Thomas Jefferson
necchi
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Posts: 193

JohnT


« Reply #12 on: August 10, 2013, 03:09:04 PM »

You are absolutely right.
But there are a ton of "how do I get my gun shooting" topics,
(ball, patch, lube, powder, caps, flint, cleaning, etc.,,,) with fewer topics about how a shooter trains for the shot.
Sorry again, I didn't mean to infringe upon your advice, but why mix the topic with advice about a rifles shooting characteristics when the questions asked where about the shooter?
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Candle Snuffer
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Posts: 329


Traditional Muzzle Loading Powder, Patch & Ball


« Reply #13 on: August 10, 2013, 05:30:38 PM »

Any recommendations or suggestions for training techniques, exercises or other things I can do to become a better shooter?

Actually, the last 10 words of the OP, suggest load combination suggestions, as well as finding the best load for a rifle, welcome to suggestion. Smiley
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Snuffer
necchi
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JohnT


« Reply #14 on: August 10, 2013, 06:27:35 PM »

well snuffer, I hate to burst your bubble too,
But finding the true accurate load for a gun is just a matter of experimentation and elimination of 4 simple variables, it ain't rocket science.
For all the struggle people put into finding out what someone elses load is, then trying to replicate that in his/her own rifle is or can be only a base guide line. Each individual brings to the loading regime his/her own personal and physical controls to the variables.
To find the best accurate load to any rifle requires, again,, experimentation and elimination of 4 simple variables.

If you want to just use someone elses load of a 495 ball, 80rns of 2F, a 15thousands patch and bore butter because that's the best Clem uses in his gun,, you go right ahead.
 Because if that's all your going to do, then reading about the things a shooter needs to do, too and for, the shooter himself as particular to developing shooting skills,, your wasting time,, you won't "get it"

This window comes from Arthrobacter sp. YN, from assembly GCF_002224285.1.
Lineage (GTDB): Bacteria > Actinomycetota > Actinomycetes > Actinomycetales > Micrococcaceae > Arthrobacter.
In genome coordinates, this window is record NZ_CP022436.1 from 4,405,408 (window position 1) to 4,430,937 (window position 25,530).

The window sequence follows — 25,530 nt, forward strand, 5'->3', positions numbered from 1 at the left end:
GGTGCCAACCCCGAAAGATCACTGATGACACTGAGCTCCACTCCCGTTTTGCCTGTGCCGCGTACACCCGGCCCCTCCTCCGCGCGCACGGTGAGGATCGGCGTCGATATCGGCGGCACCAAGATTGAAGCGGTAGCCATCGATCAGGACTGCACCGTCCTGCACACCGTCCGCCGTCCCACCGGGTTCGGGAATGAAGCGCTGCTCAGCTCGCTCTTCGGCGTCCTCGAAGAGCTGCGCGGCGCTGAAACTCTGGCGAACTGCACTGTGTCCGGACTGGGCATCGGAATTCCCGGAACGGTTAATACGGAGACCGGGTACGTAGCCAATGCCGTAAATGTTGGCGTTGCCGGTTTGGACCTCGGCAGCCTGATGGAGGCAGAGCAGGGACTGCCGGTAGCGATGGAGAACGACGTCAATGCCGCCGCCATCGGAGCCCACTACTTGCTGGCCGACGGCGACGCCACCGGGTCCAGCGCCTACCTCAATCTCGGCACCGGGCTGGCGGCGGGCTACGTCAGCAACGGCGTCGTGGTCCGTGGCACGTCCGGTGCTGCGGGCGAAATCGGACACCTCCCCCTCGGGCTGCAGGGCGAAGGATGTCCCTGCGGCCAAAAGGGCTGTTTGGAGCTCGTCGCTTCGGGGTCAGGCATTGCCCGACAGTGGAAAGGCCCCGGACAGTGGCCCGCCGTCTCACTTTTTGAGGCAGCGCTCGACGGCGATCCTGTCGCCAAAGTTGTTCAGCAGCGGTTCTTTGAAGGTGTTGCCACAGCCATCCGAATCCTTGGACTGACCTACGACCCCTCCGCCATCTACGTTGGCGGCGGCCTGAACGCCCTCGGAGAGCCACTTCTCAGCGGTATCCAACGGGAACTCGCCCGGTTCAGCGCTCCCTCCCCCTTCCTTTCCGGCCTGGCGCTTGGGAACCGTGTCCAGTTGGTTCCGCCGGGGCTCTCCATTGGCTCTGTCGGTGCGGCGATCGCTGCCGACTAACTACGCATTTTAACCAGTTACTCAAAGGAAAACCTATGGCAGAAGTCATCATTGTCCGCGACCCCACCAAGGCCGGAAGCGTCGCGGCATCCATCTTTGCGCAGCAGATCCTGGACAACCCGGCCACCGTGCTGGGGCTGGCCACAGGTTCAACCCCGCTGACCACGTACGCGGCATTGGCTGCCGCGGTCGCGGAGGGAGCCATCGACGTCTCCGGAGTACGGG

Before one speaks of the shooters skill's it should be understood that the rifle is in it's best condition and already tuned to it's best load.
The rifle and it's load is the tool. Everyone that does fine craftsmanship keeps his tools in top condition,, it's the same with a skilled shooter.

Good Luck,, JohnT

p.s., you count different than I do, the last ten words are:

practice as worthwhile as possible.

Thanks for any thoughts.

Bill
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Candle Snuffer
Sr. Member
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Posts: 329


Traditional Muzzle Loading Powder, Patch & Ball


« Reply #15 on: August 10, 2013, 07:12:45 PM »

What don't you understand about finding a load your firearm likes that is the most accurate in your rifle?  This is the first step normally taken by all who shoot a muzzle loader.  It is conducted from the bench until you have shot the tightest group possible, (doesn't matter where that group is on paper), then after finding this load, you next make your sight adjustments.

You can not possibly work on any shooting mechanics until you've solved your zero.  Everyone knows this.  It's common sense. Wink
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Snuffer
Bill-52
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Posts: 288


« Reply #16 on: August 10, 2013, 08:24:47 PM »

Whoa, guys -- my fault.  I probably should have provided more background.  I have sighted in the one rifle I'm shooting now and worked up an acceptable load, ball & patch combination.  I'm now starting to shoot sitting & standing off hand at 100 yards.  I'm 61, so eyesight and steadiness are not as good as they once were.  Given those limitations, my query was intended to focus on what can I do in terms of personal training to be the best shooter I can.

I do appreciate the comments about patch & ball combination.  This barrel has less than 100 shots through it, so I've always considered the patch & ball combination subject to refinement as the barrel seasons and as I progress.

I really do appreciate the very thoughtful and insightful comments and suggestions.  It's been 40+ years since I've done any sort of target shooting.  The thought of just plinking away at targets is not appealing.  I prefer the challenge of working to improve my target shooting, not just via the rifle but also my personal performance.  Just my personality, I guess...

Bill
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necchi
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Posts: 193

JohnT


« Reply #17 on: August 10, 2013, 08:57:13 PM »

And there you have it Candle Snuffer my friend. No harm No foul  Wink

And possibly much to your surprise there is a lot a shooter can do to improve his shooting skills long before he has a rifle zeroed. Exercises done in the house with or without a rifle in your hands can be done to improve the shooters accuracy

Again, the rifle is the tool. Of course the rifle should be in top condition,, that includes being as accurate as it can be, (get it yet?)
An accurate rifle is one thing.
A skilled shooter is another.

The two are different. And both require different attention and action.

JohnT